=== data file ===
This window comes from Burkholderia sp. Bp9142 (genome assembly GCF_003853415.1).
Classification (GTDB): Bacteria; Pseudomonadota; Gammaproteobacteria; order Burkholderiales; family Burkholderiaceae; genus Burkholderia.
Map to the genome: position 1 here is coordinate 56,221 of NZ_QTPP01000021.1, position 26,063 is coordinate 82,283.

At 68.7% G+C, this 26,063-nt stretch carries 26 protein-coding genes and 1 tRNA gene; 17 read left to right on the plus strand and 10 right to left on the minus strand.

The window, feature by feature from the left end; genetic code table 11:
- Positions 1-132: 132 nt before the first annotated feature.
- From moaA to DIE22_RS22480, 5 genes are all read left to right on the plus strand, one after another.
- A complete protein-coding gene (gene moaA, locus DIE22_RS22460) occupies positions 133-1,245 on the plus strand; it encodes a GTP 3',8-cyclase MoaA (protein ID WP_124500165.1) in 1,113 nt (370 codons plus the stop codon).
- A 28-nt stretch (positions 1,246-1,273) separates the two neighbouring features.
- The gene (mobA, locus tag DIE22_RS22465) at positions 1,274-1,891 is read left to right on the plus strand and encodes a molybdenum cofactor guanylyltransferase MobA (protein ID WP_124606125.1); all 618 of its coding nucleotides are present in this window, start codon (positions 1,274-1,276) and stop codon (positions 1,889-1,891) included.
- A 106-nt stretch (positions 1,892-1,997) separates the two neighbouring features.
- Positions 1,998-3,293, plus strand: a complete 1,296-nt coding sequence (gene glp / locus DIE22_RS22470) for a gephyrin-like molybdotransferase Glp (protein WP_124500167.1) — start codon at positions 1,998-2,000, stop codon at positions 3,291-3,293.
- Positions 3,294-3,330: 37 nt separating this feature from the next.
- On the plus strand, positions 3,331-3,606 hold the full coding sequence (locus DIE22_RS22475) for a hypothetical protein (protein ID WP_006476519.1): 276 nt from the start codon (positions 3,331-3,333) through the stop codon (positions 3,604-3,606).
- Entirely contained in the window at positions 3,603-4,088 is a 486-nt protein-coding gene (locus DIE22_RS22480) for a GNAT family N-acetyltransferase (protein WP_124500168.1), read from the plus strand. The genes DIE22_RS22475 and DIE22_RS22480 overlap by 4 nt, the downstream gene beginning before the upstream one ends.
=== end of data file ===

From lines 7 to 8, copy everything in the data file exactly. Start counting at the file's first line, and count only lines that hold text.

- From moaA to DIE22_RS22480, 5 genes are all read left to right on the plus strand, one after another.
- A complete protein-coding gene (gene moaA, locus DIE22_RS22460) occupies positions 133-1,245 on the plus strand; it encodes a GTP 3',8-cyclase MoaA (protein ID WP_124500165.1) in 1,113 nt (370 codons plus the stop codon).